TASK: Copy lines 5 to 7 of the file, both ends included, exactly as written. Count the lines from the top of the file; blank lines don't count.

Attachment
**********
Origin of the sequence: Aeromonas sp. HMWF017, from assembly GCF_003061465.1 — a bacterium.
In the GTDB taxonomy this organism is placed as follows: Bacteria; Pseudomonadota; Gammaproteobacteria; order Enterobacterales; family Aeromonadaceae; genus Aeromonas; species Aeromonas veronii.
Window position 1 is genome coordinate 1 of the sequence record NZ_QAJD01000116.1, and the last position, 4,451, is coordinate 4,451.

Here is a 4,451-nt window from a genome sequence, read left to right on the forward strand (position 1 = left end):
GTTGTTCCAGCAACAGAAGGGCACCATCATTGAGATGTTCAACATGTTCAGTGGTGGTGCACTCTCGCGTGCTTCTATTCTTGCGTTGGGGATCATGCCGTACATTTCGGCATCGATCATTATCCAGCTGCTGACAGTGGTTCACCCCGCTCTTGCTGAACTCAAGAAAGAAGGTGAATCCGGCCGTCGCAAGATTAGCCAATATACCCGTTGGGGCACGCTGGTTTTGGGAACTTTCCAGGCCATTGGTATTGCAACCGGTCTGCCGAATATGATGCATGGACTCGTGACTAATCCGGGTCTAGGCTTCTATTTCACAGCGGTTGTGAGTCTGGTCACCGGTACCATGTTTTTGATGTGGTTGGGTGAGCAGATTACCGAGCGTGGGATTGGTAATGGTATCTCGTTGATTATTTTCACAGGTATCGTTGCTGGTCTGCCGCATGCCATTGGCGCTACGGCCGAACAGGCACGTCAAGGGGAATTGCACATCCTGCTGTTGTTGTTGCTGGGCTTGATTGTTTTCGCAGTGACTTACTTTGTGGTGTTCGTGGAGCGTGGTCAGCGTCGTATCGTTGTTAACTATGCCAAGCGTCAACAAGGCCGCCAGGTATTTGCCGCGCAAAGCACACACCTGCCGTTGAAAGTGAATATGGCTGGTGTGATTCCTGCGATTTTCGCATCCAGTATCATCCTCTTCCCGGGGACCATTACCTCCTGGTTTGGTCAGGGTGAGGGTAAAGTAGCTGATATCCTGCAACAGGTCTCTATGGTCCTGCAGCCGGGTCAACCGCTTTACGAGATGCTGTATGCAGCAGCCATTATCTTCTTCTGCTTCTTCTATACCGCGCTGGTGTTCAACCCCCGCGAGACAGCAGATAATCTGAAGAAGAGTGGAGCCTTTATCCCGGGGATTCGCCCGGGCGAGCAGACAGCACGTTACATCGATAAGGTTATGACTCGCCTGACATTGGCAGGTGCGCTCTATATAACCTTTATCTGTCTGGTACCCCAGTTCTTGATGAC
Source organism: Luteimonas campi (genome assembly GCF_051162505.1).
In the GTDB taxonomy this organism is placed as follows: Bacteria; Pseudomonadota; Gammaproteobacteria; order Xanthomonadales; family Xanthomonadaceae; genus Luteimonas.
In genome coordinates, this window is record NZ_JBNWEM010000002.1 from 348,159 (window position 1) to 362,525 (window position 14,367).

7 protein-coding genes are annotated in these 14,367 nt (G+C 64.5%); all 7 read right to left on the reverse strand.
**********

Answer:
GTTGTTCCAGCAACAGAAGGGCACCATCATTGAGATGTTCAACATGTTCAGTGGTGGTGCACTCTCGCGTGCTTCTATTCTTGCGTTGGGGATCATGCCGTACATTTCGGCATCGATCATTATCCAGCTGCTGACAGTGGTTCACCCCGCTCTTGCTGAACTCAAGAAAGAAGGTGAATCCGGCCGTCGCAAGATTAGCCAATATACCCGTTGGGGCACGCTGGTTTTGGGAACTTTCCAGGCCATTGGTATTGCAACCGGTCTGCCGAATATGATGCATGGACTCGTGACTAATCCGGGTCTAGGCTTCTATTTCACAGCGGTTGTGAGTCTGGTCACCGGTACCATGTTTTTGATGTGGTTGGGTGAGCAGATTACCGAGCGTGGGATTGGTAATGGTATCTCGTTGATTATTTTCACAGGTATCGTTGCTGGTCTGCCGCATGCCATTGGCGCTACGGCCGAACAGGCACGTCAAGGGGAATTGCACATCCTGCTGTTGTTGTTGCTGGGCTTGATTGTTTTCGCAGTGACTTACTTTGTGGTGTTCGTGGAGCGTGGTCAGCGTCGTATCGTTGTTAACTATGCCAAGCGTCAACAAGGCCGCCAGGTATTTGCCGCGCAAAGCACACACCTGCCGTTGAAAGTGAATATGGCTGGTGTGATTCCTGCGATTTTCGCATCCAGTATCATCCTCTTCCCGGGGACCATTACCTCCTGGTTTGGTCAGGGTGAGGGTAAAGTAGCTGATATCCTGCAACAGGTCTCTATGGTCCTGCAGCCGGGTCAACCGCTTTACGAGATGCTGTATGCAGCAGCCATTATCTTCTTCTGCTTCTTCTATACCGCGCTGGTGTTCAACCCCCGCGAGACAGCAGATAATCTGAAGAAGAGTGGAGCCTTTATCCCGGGGATTCGCCCGGGCGAGCAGACAGCACGTTACATCGATAAGGTTATGACTCGCCTGACATTGGCAGGTGCGCTCTATATAACCTTTATCTGTCTGGTACCCCAGTTCTTGATGAC
Source organism: Luteimonas campi (genome assembly GCF_051162505.1).
In the GTDB taxonomy this organism is placed as follows: Bacteria; Pseudomonadota; Gammaproteobacteria; order Xanthomonadales; family Xanthomonadaceae; genus Luteimonas.